A wind turbine in the Mid Devon countryside would be equivalent in height to a 23-storey block of offices, objectors to the controversial proposal are warning.
An application to site a 500kw wind turbine, which would be 71m from base to blade tip, on land at Langland Farm, Morchard Bishop, was made last week.
Sixteen letters of opposition have already been received by Mid Devon District Council – one from Wimbledon.
Londoner Liv Case said: “As a seasoned visitor to Mid Devon, I believe that putting a wind turbine up in such a remote area would completely detract from the beauty of the rugged landscape. It would seem out of tune to put it in such a location and as such I strongly object.”
Another objector, Jean Perrin, said residents were worried about being “surrounded” by turbines. She said: “Mid Devon relies on tourism and this alien feature will have a damaging impact on the landscape.”
“Keep Mid Devon turbine-free and be proud of it.”
But in a letter of support, Morchard Bishop resident, Peter Moffett wrote: “I think wind turbines enhance the countryside and contribute to electricity supplies without causing pollution or posing any danger.”
Morchard Bishop Parish Council is calling for a decision to be delayed for comments from them because their next meting is not until July 1, but it describe the application as for a “large and controversial installation.”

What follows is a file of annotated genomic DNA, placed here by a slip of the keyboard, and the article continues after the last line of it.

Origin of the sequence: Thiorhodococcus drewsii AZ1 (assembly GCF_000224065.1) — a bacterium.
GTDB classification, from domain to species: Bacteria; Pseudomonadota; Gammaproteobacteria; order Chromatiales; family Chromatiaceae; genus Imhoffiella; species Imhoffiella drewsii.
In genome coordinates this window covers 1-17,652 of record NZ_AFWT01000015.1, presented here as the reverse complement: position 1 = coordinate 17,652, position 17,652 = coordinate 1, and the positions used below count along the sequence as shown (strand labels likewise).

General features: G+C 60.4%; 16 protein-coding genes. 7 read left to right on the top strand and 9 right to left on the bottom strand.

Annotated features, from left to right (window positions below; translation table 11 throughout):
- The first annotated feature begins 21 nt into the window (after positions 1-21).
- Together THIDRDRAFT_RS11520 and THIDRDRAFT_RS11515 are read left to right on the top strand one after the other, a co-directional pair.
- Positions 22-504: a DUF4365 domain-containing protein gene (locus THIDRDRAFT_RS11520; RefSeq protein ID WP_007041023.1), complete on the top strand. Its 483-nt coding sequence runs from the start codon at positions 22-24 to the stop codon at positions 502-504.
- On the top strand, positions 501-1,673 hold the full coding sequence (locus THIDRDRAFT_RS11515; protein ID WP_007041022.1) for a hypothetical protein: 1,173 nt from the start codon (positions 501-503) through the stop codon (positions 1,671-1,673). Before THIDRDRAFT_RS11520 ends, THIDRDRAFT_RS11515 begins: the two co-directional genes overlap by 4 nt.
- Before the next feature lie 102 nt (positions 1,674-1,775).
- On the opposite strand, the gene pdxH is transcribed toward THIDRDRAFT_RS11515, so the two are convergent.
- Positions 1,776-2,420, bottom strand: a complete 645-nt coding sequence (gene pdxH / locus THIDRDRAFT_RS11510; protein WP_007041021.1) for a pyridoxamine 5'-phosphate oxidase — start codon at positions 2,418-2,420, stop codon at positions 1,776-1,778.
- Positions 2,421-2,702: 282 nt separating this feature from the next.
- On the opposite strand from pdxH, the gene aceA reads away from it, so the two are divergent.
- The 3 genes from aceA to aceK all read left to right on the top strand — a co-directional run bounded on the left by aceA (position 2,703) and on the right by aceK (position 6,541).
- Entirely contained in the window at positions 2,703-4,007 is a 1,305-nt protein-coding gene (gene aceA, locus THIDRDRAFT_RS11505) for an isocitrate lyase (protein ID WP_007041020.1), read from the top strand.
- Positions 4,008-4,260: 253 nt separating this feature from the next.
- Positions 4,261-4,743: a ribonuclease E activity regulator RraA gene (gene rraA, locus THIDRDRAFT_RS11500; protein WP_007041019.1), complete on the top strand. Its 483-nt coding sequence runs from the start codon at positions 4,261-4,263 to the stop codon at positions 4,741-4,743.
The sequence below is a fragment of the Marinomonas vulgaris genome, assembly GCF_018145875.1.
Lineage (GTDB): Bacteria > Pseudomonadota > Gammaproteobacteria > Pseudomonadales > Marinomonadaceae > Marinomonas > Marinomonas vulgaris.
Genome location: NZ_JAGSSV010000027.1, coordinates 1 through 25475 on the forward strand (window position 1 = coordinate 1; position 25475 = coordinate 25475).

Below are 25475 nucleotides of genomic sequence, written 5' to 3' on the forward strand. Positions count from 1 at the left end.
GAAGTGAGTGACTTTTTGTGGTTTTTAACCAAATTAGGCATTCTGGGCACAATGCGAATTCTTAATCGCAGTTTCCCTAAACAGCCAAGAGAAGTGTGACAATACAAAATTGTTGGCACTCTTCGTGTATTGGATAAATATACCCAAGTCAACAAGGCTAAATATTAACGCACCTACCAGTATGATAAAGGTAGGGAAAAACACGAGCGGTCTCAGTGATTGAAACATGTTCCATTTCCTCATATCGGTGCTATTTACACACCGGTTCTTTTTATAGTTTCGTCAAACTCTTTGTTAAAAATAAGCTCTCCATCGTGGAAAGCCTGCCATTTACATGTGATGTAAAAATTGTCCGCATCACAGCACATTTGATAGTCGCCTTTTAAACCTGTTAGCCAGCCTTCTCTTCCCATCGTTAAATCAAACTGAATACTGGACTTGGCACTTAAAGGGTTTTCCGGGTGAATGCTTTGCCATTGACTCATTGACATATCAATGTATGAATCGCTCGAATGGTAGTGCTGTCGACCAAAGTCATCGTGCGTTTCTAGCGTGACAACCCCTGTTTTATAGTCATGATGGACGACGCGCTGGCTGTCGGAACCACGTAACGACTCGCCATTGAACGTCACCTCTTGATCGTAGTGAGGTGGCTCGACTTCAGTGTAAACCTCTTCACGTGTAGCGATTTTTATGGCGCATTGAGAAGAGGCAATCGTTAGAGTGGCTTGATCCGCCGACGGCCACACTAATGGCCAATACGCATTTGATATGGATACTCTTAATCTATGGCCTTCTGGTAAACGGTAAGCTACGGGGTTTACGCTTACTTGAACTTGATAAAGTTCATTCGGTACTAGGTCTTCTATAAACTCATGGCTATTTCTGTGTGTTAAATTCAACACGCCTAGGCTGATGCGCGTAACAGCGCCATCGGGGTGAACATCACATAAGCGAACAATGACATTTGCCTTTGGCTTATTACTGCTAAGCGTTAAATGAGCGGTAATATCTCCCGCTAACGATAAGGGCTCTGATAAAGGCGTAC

Farmer Royston Tucker who keeps sheep and grows cereals on 180 acres at Langland Farm wants to put up the turbine south of the farm, a mile from Morchard Bishop.
The application documents say the turbine would be a steel-clad tower with a hub height of 50m (164 feet) and the height to tip of blade would be 71m.
It would have an installed capacity of 50kw, and based on the average energy use in Mid Devon this would produced sufficient for more than 400 homes.
If planning permission is granted, Mr Tucker says that he would pay an annual sum for community use for the parish of Morchard Bishop through the operational life of the turbine.
An environmental appraisal report has been submitted alongside the planning application.
The conclusion of that report says that although the construction of a single wind turbine on that site is likely to have some landscape and visual impact, it is “unlikely to significantly affect the wider rural landscape character.”
The application is due to be determined by Mid Devon council and anyone who wants to express a view on the proposal has until the end of the month to make representations to the authority.
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